An Introduction To AWS DynamoDB
If you’ve been looking around for a NoSQL database to use, you’ve likely stumbled upon DynamoDB. For NoSQL databases, it’s one of the most effective and easy to use databases on the market today. Once you understand the basics, DynamoDB becomes a powerful tool that provides reliable, scalable storage for your data.
Important Features of AWS DynamoDB
AWS DynamoDB is Serverless
The average application utilizes 10% of its allocated server capacity. That means you’re wasting about 90% of the money spent on servers goes to waste. Plus, you’re potentially unable to handle spikes in traffic.
With a serverless environment, you’re only paying for compute when you need it. This optimizes your costs, but also enables you to scale. Because the underlying cloud platform is managing the scale of your application, you don’t have to worry about provisioning new servers, patching your operating systems, or hitting a wall with scalability. A serverless setup enables you to handle these key features automatically.
DynamoDB is a serverless product. Because of this, you communicate directly to DynamoDB via HTTP. It’s essentially an API for your data storage and retrieval. This simplifies workflows and allows you to leverage the same database across microservices.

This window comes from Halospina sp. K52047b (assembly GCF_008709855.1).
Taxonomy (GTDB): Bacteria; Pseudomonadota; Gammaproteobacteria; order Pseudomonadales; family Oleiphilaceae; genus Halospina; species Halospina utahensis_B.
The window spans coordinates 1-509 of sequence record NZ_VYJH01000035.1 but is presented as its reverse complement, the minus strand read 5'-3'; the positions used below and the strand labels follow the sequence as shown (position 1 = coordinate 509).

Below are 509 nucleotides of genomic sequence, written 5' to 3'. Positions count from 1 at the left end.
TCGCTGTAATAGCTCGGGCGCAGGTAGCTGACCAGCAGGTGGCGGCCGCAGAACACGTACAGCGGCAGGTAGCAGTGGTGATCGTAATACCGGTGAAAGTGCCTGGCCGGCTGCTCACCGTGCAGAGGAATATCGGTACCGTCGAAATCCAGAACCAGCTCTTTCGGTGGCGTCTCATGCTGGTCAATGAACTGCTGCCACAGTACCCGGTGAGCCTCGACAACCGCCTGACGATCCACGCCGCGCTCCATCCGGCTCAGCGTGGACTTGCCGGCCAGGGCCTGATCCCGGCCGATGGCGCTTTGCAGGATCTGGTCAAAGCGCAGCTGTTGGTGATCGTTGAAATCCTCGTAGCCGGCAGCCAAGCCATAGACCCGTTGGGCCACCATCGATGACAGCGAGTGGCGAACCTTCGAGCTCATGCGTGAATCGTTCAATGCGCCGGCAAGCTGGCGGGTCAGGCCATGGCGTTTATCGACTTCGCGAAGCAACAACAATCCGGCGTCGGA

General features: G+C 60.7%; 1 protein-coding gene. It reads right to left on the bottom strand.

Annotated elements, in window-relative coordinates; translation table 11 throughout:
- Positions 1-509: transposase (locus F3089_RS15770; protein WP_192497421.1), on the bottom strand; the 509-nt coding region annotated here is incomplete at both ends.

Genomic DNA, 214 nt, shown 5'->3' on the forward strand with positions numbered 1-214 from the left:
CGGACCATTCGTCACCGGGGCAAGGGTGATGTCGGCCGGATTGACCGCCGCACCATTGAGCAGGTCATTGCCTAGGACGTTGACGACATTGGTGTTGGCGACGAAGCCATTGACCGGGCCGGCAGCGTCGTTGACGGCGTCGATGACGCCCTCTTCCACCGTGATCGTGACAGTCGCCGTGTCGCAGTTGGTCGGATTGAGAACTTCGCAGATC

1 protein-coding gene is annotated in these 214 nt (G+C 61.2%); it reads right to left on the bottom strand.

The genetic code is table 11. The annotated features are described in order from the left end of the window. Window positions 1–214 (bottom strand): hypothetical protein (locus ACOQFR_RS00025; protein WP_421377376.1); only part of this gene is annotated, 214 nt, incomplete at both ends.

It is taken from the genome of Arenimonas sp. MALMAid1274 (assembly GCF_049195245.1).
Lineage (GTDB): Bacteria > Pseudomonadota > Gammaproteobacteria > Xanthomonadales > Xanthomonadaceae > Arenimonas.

Given that DynamoDB is an AWS product, it’s also able to take advantage of CloudFormation. This allows developers to create a database via code, and version control any changes to the keys, indexes, capacity, and other attributes of the database. The configuration itself also becomes easy to replicate across environments since the whole configuration is in code. We highly recommend taking advantage of CloudFormation and the Serverless Application Model when building out serverless environments with DynamoDB.
Since DynamoDb is a fully managed database, you don’t have to worry about updates or scaling. Getting your data structured appropriately will create high performance at any scale. Since DynamoDB replicates itself on various edge networks, you can actually get better performance with a higher workload. Try doing that with a relational database!